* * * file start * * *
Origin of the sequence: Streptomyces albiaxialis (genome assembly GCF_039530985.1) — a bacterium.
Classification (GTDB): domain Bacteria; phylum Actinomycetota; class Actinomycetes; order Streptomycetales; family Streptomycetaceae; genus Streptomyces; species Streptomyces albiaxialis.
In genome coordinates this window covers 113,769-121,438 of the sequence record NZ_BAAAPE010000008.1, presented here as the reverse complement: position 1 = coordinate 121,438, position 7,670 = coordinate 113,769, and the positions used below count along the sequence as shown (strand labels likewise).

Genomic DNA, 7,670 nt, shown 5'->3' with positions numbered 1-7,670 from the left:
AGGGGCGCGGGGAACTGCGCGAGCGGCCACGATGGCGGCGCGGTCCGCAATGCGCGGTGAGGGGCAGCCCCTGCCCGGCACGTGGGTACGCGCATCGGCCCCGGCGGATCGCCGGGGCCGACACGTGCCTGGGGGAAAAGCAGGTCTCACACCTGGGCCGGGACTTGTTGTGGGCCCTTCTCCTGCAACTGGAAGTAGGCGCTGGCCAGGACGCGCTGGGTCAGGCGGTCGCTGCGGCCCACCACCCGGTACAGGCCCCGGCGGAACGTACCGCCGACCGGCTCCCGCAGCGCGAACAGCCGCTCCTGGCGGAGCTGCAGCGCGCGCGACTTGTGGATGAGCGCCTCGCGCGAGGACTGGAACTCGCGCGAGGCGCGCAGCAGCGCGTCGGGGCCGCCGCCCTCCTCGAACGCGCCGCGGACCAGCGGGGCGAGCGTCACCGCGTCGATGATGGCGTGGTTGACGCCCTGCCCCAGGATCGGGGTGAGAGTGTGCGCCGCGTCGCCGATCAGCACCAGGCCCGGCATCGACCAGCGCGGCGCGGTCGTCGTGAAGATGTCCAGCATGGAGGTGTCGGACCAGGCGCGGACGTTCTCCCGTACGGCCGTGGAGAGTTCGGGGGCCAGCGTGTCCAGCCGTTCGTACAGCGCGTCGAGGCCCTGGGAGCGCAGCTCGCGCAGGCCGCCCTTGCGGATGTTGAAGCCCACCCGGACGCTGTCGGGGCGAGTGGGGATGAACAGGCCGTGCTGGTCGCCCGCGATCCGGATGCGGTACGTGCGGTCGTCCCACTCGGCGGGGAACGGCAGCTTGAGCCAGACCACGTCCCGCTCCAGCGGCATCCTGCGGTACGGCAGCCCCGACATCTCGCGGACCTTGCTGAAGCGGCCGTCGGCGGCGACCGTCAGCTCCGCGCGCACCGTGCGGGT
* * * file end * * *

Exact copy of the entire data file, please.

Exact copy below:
Origin of the sequence: Streptomyces albiaxialis (genome assembly GCF_039530985.1) — a bacterium.
Classification (GTDB): domain Bacteria; phylum Actinomycetota; class Actinomycetes; order Streptomycetales; family Streptomycetaceae; genus Streptomyces; species Streptomyces albiaxialis.
In genome coordinates this window covers 113,769-121,438 of the sequence record NZ_BAAAPE010000008.1, presented here as the reverse complement: position 1 = coordinate 121,438, position 7,670 = coordinate 113,769, and the positions used below count along the sequence as shown (strand labels likewise).

Genomic DNA, 7,670 nt, shown 5'->3' with positions numbered 1-7,670 from the left:
AGGGGCGCGGGGAACTGCGCGAGCGGCCACGATGGCGGCGCGGTCCGCAATGCGCGGTGAGGGGCAGCCCCTGCCCGGCACGTGGGTACGCGCATCGGCCCCGGCGGATCGCCGGGGCCGACACGTGCCTGGGGGAAAAGCAGGTCTCACACCTGGGCCGGGACTTGTTGTGGGCCCTTCTCCTGCAACTGGAAGTAGGCGCTGGCCAGGACGCGCTGGGTCAGGCGGTCGCTGCGGCCCACCACCCGGTACAGGCCCCGGCGGAACGTACCGCCGACCGGCTCCCGCAGCGCGAACAGCCGCTCCTGGCGGAGCTGCAGCGCGCGCGACTTGTGGATGAGCGCCTCGCGCGAGGACTGGAACTCGCGCGAGGCGCGCAGCAGCGCGTCGGGGCCGCCGCCCTCCTCGAACGCGCCGCGGACCAGCGGGGCGAGCGTCACCGCGTCGATGATGGCGTGGTTGACGCCCTGCCCCAGGATCGGGGTGAGAGTGTGCGCCGCGTCGCCGATCAGCACCAGGCCCGGCATCGACCAGCGCGGCGCGGTCGTCGTGAAGATGTCCAGCATGGAGGTGTCGGACCAGGCGCGGACGTTCTCCCGTACGGCCGTGGAGAGTTCGGGGGCCAGCGTGTCCAGCCGTTCGTACAGCGCGTCGAGGCCCTGGGAGCGCAGCTCGCGCAGGCCGCCCTTGCGGATGTTGAAGCCCACCCGGACGCTGTCGGGGCGAGTGGGGATGAACAGGCCGTGCTGGTCGCCCGCGATCCGGATGCGGTACGTGCGGTCGTCCCACTCGGCGGGGAACGGCAGCTTGAGCCAGACCACGTCCCGCTCCAGCGGCATCCTGCGGTACGGCAGCCCCGACATCTCGCGGACCTTGCTGAAGCGGCCGTCGGCGGCGACCGTCAGCTCCGCGCGCACCGTGCGGGT